The treasurer sees other communities like Detroit, Pontiac and Benton Harbor “struggling with retiree issues” and that worries him.

“I don’t want that to be us in 20 years,” he said. “I’d rather do the planning right now – at least slowly climb up to that 100 percent (funding) . . . I don’t want to be in a spot 20 years from now with the township in tough financial shape, trying to pay for retiree benefits.”

Simply giving the firefighters an 8.5 percent pay raise “does nothing to address the retirement situation,” in Ferrari’s view.

Ferrari indicated he would have rather seen some type of combination such as giving the firefighters a 4 to 4.5 percent pay raise and putting the remainder of the 8.5 percent toward funding their retirement benefits.

“It’s still their money,” he said. “It’s just whether they get it now or when they retire.”

Oxford’s full-time firefighters currently contribute 2.5 percent of their gross wages to offset the cost of the MERS retirement plan. That amount is deducted from their paychecks and did not increase under the new contract.

When asked if there was any thought to increasing this percentage, Spisz replied, “There was some very early conversation, but that got negotiated out pretty quick.”

The treasurer made it clear his vote against the new contract was solely based on retirement funding and nothing else.

“Our fire department does a good job – that’s not the issue,” Ferrari said. “My issue had nothing to do with job performance or things like that.”

Other changes to the union contract include increasing the firefighters’ co-pays for prescription drugs with the difference to be covered by a Health Reimbursement Account. Both the fire department and township will each save $12,500 annually because of this change.

“Everybody has to be on the same program,” Spisz explained. “So, the township board and the township employees will also have to change to the same program.”

Full-time firefighters who choose not to take health insurance through the department will be paid 50 percent of the $7,835 annual premium cost that the township would have paid to cover a single person. This represents an increase from the 40 percent payment under the previous contract.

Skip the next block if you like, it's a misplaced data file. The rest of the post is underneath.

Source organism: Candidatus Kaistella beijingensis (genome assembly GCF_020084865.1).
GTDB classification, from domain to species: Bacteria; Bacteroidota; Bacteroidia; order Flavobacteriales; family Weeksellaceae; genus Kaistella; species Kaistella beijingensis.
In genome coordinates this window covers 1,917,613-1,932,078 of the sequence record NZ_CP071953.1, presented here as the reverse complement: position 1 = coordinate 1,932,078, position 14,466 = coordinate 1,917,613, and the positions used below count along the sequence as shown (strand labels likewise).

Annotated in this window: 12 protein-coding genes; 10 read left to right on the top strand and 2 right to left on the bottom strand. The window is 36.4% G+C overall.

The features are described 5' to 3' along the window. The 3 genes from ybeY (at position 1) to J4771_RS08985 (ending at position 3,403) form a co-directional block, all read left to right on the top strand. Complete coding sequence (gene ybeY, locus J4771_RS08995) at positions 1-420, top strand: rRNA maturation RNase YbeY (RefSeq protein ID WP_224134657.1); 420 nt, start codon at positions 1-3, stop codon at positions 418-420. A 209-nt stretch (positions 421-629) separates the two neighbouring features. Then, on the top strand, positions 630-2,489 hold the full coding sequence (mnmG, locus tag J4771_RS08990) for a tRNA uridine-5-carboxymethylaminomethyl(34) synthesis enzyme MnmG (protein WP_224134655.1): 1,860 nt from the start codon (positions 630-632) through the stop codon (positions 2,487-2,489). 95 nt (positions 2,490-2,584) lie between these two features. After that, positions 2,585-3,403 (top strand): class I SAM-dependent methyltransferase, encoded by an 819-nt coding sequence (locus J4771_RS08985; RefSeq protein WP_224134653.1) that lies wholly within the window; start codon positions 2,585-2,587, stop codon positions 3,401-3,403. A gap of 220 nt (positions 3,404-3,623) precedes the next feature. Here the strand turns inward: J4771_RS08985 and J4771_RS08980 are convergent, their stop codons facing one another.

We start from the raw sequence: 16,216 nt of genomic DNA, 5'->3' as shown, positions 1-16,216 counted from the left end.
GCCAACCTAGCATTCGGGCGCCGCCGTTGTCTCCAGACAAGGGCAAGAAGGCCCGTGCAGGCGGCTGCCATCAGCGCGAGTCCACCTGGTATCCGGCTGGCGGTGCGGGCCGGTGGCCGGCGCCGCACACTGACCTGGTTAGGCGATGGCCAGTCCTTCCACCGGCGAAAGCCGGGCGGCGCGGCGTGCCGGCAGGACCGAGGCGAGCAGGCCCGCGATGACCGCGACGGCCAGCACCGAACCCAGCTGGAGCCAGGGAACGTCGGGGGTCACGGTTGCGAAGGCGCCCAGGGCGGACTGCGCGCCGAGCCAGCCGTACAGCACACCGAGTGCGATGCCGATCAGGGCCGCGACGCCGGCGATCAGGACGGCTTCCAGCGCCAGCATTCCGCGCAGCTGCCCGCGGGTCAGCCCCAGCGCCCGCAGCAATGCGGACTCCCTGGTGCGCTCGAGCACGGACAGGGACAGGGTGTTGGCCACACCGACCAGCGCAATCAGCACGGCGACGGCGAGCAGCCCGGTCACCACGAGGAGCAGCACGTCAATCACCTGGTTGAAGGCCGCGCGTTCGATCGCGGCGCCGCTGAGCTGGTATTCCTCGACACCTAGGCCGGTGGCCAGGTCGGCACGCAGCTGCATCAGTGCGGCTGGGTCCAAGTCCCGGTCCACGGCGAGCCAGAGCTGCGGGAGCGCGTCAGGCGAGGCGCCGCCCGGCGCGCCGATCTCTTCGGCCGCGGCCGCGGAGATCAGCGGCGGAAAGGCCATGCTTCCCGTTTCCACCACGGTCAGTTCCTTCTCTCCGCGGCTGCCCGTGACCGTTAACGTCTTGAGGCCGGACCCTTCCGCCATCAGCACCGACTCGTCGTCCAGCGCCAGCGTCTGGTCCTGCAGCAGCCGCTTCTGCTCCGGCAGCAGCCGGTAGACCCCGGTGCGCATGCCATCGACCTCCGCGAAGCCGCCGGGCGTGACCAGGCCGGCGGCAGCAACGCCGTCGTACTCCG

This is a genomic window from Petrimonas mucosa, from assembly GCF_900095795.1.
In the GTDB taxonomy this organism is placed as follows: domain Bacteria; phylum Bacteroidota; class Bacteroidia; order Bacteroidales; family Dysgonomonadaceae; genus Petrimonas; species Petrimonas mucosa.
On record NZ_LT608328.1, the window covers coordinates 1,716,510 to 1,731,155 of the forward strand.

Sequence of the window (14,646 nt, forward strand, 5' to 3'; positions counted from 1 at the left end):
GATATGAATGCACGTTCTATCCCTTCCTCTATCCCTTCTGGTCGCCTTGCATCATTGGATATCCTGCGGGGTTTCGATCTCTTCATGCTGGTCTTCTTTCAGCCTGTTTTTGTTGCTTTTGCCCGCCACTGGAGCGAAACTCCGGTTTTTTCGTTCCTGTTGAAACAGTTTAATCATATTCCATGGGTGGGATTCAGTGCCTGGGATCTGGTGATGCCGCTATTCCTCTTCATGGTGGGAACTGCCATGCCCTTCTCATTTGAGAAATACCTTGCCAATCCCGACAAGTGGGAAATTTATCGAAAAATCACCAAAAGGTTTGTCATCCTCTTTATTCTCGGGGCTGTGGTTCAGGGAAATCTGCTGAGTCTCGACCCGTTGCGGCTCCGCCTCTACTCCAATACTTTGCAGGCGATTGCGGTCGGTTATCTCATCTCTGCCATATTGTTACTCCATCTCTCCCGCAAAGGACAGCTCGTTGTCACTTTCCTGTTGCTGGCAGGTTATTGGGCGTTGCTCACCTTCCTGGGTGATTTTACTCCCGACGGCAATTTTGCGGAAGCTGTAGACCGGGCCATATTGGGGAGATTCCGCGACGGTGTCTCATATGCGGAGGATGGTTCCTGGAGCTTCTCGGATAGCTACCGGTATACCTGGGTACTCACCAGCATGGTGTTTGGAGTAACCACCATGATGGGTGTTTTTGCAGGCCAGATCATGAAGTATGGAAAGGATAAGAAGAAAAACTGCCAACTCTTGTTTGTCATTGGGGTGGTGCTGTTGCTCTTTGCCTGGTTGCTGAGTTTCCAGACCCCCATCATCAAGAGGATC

What didn’t change is the fact that full-time firefighters will continue to pay 5 percent of their health insurance premiums and do so for the next three years. They’ve been paying 5 percent since Jan. 1. 2012.

Instead of being paid a $750 lump sum uniform allowance every January, beginning next year, the fire department will provide a uniform bank allowance of $750 per union firefighter and any unused portion of that annual allowance will be considered a savings for the department.

Effective this year, the township will begin providing dry cleaning services for all full-time firefighter uniforms.

The township also agreed to a one-time purchase of Class A dress uniforms for all firefighters with at least five years of full-time service to the department.

“(They give us) a more professional look when we go to events,” said Balinski, who noted the dress uniform symbolizes they’re “a part of that brotherhood” of firefighters.

“It’s customary that Class A (dress) uniforms are given to firefighters,” Curtis said. “They attend funerals and ceremonies to help build pride in the community and pay homage to fallen firefighters. It helps them represent our community with dignity.”

“I equated it to my kid (who’s in the U.S. Air Force),” he added. “They gave him a full set of uniforms – one for battle, one for dress and one for casual.”

Curtis noted the savings from the prescription co-pay change and the new uniform bank allowance should cover the cost of the dress uniforms and dry cleaning services.

“Should is a good word,” he said. “If the savings doesn’t cover it, the fire department budget will be impacted.”

“We went into it as a cost neutral (change),” Spisz said. “If (the fire union) wanted anything that was a cost increase to the township – that was outside of anything already approved by the board for themselves – it would have to be cost neutral.”

In other words, there had to be a corresponding cost savings in one area in order to cover an increase in another area.

Supervisor Bill Dunn thanked the township’s bargaining team for “spending all their time fighting these guys tooth-and-nail.”

“I’d also like to thank the guys, our firefighters, for doing the same – acting in good faith and coming up with an agreement.”